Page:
Tuesday, December 22, 2009

DeuS at The Publick House

If you read my post on Cava a while back, you know how crazy I am for bubbly. Last night, after the fabulous Arneis Ensemble Concert, we headed over to Brookline's famous Publick House to raise a celebratory glass together. Our friends visiting from Chicago, Kristin and Grant, as it turns out are huge Belgian beer fans, so I wanted to take them to a place that specializes in none other, and hopefully have something that might be new to them.

We walked into the Publick House in Brookline around 8:30 to find a bustling dining room and crowded bar. I was happy to see them so busy on a Monday night. I figured they would be a little slower with so many people out of town for the holidays, but that was certainly not the case. We waited for a table for about half an hour, but that gave me a chance to enjoy one of the many beers that they have on draft. I asked the bartender for something light, dry, and easy on the hops and he gave me a Duvel Green Draught. It was spectacular! It had the same classic nose that I love, but it was lighter and smoother than their flagship beer if that's possible. From some Internet research, I discovered that it is only fermented once, so the alcohol was a little lower - perfect way to start the meal.

We eventually were led to a table and ordered our dinner. We shared some fries with their delicious garlic aioli, and I had a hearty feast of Stoemp Saucisse, a Belgian bistro classic of sausage, mashed potatoes, and gravy. The concert of thick Romantic music was making me crave a stick-to-yer-ribs meal. To go along with our repast, I chose a bottle of DeuS, Brut des Flandres. It comes in a 750 ml bottle, so one was more than enough for us to enjoy among the five dining companions present.

DeuS is perhaps the most wine-like beer I've ever had. I love Belgian beers because they have so much similarity to wine, but most of them remain beer in my mind. If I were blind-tasting this, I might think I was drinking something made from grapes... it was a real conundrum. It starts its life as a beer in Belgium and is shipped off to France to go through a period of remuage in the famous chalk caves of Champagne. My guess is that ambient yeasts in the caves take a strong role influencing the character of the beer because I smelled some interesting spicy floral notes that reminded me of well-aged Champagne. The higher alcohol gave it the weight it needed to stand up to the rich food we were eating even though the flavor profile was a bit more ephemeral. It was a great beer that I will definitely seek out again on my next trip to the pub.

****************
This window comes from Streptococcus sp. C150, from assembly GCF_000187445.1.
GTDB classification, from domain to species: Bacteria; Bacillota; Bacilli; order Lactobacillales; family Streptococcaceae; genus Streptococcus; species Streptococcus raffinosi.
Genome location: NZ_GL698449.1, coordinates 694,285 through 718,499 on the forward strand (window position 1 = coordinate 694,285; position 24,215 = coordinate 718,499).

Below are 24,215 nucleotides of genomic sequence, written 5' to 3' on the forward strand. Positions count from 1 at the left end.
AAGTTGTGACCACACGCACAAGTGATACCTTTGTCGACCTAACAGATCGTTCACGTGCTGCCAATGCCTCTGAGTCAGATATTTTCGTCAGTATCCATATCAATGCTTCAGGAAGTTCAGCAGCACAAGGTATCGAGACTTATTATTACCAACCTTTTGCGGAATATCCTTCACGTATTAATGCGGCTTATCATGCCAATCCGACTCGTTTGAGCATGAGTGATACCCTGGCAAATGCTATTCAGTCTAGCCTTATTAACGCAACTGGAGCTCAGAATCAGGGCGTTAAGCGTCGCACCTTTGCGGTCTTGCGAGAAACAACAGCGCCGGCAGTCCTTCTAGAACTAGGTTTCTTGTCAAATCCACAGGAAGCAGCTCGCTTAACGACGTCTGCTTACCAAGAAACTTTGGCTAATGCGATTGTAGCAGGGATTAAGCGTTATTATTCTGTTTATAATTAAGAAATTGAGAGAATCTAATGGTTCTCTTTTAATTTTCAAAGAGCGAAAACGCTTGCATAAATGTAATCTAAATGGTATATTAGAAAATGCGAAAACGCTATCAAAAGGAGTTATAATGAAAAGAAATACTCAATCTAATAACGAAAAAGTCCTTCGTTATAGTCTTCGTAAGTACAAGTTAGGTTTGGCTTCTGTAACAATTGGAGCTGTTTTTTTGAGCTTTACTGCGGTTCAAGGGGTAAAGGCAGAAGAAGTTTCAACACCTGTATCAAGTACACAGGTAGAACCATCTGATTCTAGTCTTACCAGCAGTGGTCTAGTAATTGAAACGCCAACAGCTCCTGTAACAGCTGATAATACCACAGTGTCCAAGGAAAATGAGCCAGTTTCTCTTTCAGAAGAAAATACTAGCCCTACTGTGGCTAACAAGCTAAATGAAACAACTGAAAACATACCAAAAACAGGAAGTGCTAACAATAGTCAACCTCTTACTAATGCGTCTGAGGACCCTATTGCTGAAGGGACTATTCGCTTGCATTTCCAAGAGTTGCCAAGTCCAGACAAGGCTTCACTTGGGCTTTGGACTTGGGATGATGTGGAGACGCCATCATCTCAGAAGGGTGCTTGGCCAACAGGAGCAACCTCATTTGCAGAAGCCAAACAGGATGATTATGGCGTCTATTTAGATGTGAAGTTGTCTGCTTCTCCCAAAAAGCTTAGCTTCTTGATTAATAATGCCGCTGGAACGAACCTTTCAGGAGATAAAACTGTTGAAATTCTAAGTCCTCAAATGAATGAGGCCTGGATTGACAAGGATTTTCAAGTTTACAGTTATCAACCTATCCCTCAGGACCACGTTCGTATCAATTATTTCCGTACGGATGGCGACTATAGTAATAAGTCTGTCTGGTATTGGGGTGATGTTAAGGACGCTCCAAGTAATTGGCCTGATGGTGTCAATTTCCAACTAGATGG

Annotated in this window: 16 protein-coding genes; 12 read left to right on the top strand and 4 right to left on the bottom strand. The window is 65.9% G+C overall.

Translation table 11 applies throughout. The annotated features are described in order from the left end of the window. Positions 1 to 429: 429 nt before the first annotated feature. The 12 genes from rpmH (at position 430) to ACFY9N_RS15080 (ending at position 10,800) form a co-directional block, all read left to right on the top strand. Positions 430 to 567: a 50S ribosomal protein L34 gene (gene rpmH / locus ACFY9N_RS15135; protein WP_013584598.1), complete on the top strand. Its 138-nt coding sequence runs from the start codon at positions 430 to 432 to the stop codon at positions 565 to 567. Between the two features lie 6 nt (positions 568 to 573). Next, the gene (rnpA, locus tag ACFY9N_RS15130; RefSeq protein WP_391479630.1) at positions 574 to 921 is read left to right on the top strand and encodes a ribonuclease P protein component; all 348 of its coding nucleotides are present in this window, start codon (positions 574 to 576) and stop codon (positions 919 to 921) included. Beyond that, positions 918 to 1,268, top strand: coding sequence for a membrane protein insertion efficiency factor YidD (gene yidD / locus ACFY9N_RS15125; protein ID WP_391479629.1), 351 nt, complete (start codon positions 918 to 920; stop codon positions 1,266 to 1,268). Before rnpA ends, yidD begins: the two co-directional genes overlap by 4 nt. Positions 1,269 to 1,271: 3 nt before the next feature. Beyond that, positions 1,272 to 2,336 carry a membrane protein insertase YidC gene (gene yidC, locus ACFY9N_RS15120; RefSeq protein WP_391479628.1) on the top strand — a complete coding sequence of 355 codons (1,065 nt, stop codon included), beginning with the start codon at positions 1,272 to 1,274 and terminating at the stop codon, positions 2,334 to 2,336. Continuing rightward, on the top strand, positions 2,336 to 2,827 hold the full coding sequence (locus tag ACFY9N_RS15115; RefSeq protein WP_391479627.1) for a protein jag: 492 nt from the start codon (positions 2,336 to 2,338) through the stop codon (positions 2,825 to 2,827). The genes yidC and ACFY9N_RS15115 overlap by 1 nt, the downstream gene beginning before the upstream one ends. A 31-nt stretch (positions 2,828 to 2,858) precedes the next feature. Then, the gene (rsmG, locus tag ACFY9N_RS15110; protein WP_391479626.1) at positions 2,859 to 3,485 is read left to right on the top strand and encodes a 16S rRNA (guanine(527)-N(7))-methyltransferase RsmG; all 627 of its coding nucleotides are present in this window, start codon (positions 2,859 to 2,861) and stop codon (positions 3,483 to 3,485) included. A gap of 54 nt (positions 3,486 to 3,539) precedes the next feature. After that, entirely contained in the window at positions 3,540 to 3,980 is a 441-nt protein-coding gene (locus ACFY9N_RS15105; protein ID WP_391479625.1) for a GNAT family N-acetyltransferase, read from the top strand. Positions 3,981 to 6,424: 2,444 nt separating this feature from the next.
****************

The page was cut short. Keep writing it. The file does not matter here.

After all of the meat and potatoes I ate, I didn't have any room for dessert, which is good because I'm not sure the Publick House even serves it at all. Instead, I had asked for a recommendation on a beer since they were out of what I ordered, an Oerbier. I must admit that is my one frustration with the Publick House and what keeps me from going more often - they have a fantastic selection of beers, but you can't count on the most exotic things being in stock. It seems like every time I go, they are out of at least one of beers I want to try. C'est la vie! I will say however that I've ended up trying some interesting and delicious things as a result via recommendation of their excellent and knowledgeable staff.

True to form, our waiter steered me toward a St. Bernardus Abt 12. It had a wonderful rich malty quality that I really enjoyed after the meal. I loved it's dark color and subdued froth, and it went down a little too easily. I didn't finish it because I began to feel the effects of all of the ultra-high alcohol beers we were drinking that evening. Still, it was a fantastic choice for after dinner. I'll add it to my short of things to have again.

A great time was most assuredly had by all. The pub's cozy pub atmosphere lends itself to easy conversation and a convivial feeling. I enjoyed my meal and the beers, as always, were beyond compare. I'm looking forward to my next trip there and I'm sure I will again be introduced to some fantastic new things. I anticipate I will leave, once again, feeling a little smarter about beer and a little tipsy from a touch of over-indulgence. We all deserve to treat ourselves to a bit of the brew from time to time.

If you have a favorite Belgian beer that you think I might enjoy, please leave me a comment and let me know about it. I'm always looking to expand my limited knowledge in this area. I'd love to hear back from you.

No comments:

Post a Comment